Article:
skip to main content

DOE PAGESDOE PAGES

This content will become publicly available on March 22, 2019

Title: Groundwater drainage from fissures as a source for lahars

One mechanism for generating lahars at volcanoes experiencing unrest is the disruption of internal aquifers. These disruptions can trigger releases of large quantities of groundwater. An example of such aquifer disruption occurred at Nevado del Huila Volcano, Colombia, during February and April 2007 when large fractures formed across the summit area of the volcano and lahars were emitted from them. Previous work interpreted that lahar volumes could not be accounted for by melted glacial snow or precipitation, and by elimination suggested that the primary water source was groundwater. Conceptual models have been developed for perched, confined aquifers that have been heated and pressurized by magma intrusions, followed by sudden pressure release and water emission during fracture formation. In this paper, we consider an alternative end member wherein water release from large fissures at volcanoes is driven by simple gravity drainage. We apply numerical modeling to quantify water discharge from the porous medium surrounding a fissure with a low-elevation free exit. If a long fracture with high vertical extent (on the order of hundreds of meters) intersects a highly connected saturated porous medium, large volumes (on order 10 3 m 3/m of crack length) of water may be released within tensmore » of minutes. The drainage rates from the model may be adequate to account for the Nevado del Huila events if the medium surrounding the crack contains a large volume of water and has high horizontal permeability. Finally, this simple but poorly understood mechanism can present a hazard on its own or compound other processes releasing water from volcanoes.« less
Authors:
ORCiD logo [1] ;  [2] ;  [3] ;  [2] ;  [2] ;  [4] ;  [4] ;  [4]
  1. Univ. at Buffalo, Amherst, NY (United States). Dept. of Geology; Los Alamos National Lab. (LANL), Los Alamos, NM (United States)
  2. Univ. at Buffalo, Amherst, NY (United States). Dept. of Geology
  3. Los Alamos National Lab. (LANL), Los Alamos, NM (United States)
  4. Colombian Geological Service (SGC), Popayán (Colombia)
Publication Date:
Report Number(s):
LA-UR-17-28669
Journal ID: ISSN 0258-8900
Grant/Contract Number:
AC52-06NA25396
Type:
Accepted Manuscript
Journal Name:
Journal of Volcanology
Additional Journal Information:
Journal Volume: 80; Journal Issue: 4; Journal ID: ISSN 0258-8900
Publisher:
Springer
Research Org:
Los Alamos National Lab. (LANL), Los Alamos, NM (United States)
Sponsoring Org:
USDOE
Country of Publication:
United States
Language:
English
Subject:
58 GEOSCIENCES; Earth Sciences; Lahar; Groundwater; Modeling; Nevado del Huila
OSTI Identifier:
1435523

Johnson, P. J., Valentine, G. A., Stauffer, P. H., Lowry, C. S., Sonder, I., Pulgarin, B. A., Santacoloma, C. C., and Agudelo, A.. Groundwater drainage from fissures as a source for lahars. United States: N. p., Web. doi:10.1007/s00445-018-1214-4.
Johnson, P. J., Valentine, G. A., Stauffer, P. H., Lowry, C. S., Sonder, I., Pulgarin, B. A., Santacoloma, C. C., & Agudelo, A.. Groundwater drainage from fissures as a source for lahars. United States. doi:10.1007/s00445-018-1214-4.
Johnson, P. J., Valentine, G. A., Stauffer, P. H., Lowry, C. S., Sonder, I., Pulgarin, B. A., Santacoloma, C. C., and Agudelo, A.. 2018. "Groundwater drainage from fissures as a source for lahars". United States. doi:10.1007/s00445-018-1214-4.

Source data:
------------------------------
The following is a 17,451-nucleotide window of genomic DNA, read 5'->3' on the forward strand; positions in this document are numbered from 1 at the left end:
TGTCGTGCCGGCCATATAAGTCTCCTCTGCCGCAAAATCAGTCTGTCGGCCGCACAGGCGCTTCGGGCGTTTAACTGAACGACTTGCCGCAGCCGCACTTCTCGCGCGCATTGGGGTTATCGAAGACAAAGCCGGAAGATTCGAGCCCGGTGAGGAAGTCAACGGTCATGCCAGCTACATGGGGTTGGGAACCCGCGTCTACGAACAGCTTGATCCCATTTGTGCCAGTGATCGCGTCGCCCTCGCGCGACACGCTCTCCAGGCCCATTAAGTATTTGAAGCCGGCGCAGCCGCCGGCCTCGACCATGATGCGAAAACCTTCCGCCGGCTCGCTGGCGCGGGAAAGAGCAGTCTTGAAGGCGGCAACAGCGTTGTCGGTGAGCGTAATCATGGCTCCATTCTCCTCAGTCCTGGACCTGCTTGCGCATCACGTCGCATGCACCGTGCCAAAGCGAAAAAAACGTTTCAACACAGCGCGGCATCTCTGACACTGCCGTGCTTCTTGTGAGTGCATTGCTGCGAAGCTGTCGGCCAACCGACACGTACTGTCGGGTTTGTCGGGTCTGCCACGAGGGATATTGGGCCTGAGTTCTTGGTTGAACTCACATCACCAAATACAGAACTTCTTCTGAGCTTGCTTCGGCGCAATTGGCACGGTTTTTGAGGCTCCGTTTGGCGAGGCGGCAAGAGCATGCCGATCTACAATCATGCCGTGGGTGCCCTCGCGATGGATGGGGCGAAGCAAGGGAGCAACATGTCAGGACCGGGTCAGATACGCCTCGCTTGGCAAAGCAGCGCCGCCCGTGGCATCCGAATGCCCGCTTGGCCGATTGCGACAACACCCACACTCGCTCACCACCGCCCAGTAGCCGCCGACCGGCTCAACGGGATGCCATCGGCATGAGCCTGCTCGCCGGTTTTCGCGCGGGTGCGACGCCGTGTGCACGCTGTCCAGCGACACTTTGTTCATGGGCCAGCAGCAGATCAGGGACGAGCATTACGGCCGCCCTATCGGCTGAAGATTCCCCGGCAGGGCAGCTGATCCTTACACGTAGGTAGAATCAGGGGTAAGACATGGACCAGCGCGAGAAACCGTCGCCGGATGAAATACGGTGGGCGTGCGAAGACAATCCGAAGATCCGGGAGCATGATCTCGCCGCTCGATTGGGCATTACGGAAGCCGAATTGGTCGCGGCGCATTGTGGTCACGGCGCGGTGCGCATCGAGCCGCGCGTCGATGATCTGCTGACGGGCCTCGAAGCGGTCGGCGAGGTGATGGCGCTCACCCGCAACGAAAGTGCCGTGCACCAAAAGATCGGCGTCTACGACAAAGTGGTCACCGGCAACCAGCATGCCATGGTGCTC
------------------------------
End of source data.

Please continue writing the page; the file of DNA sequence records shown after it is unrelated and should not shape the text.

@article{osti_1435523,
title = {Groundwater drainage from fissures as a source for lahars},
author = {Johnson, P. J. and Valentine, G. A. and Stauffer, P. H. and Lowry, C. S. and Sonder, I. and Pulgarin, B. A. and Santacoloma, C. C. and Agudelo, A.},
abstractNote = {One mechanism for generating lahars at volcanoes experiencing unrest is the disruption of internal aquifers. These disruptions can trigger releases of large quantities of groundwater. An example of such aquifer disruption occurred at Nevado del Huila Volcano, Colombia, during February and April 2007 when large fractures formed across the summit area of the volcano and lahars were emitted from them. Previous work interpreted that lahar volumes could not be accounted for by melted glacial snow or precipitation, and by elimination suggested that the primary water source was groundwater. Conceptual models have been developed for perched, confined aquifers that have been heated and pressurized by magma intrusions, followed by sudden pressure release and water emission during fracture formation. In this paper, we consider an alternative end member wherein water release from large fissures at volcanoes is driven by simple gravity drainage. We apply numerical modeling to quantify water discharge from the porous medium surrounding a fissure with a low-elevation free exit. If a long fracture with high vertical extent (on the order of hundreds of meters) intersects a highly connected saturated porous medium, large volumes (on order 103 m3/m of crack length) of water may be released within tens of minutes. The drainage rates from the model may be adequate to account for the Nevado del Huila events if the medium surrounding the crack contains a large volume of water and has high horizontal permeability. Finally, this simple but poorly understood mechanism can present a hazard on its own or compound other processes releasing water from volcanoes.},
doi = {10.1007/s00445-018-1214-4},
journal = {Journal of Volcanology},
number = 4,
volume = 80,
place = {United States},
year = {2018},
month = {3}
}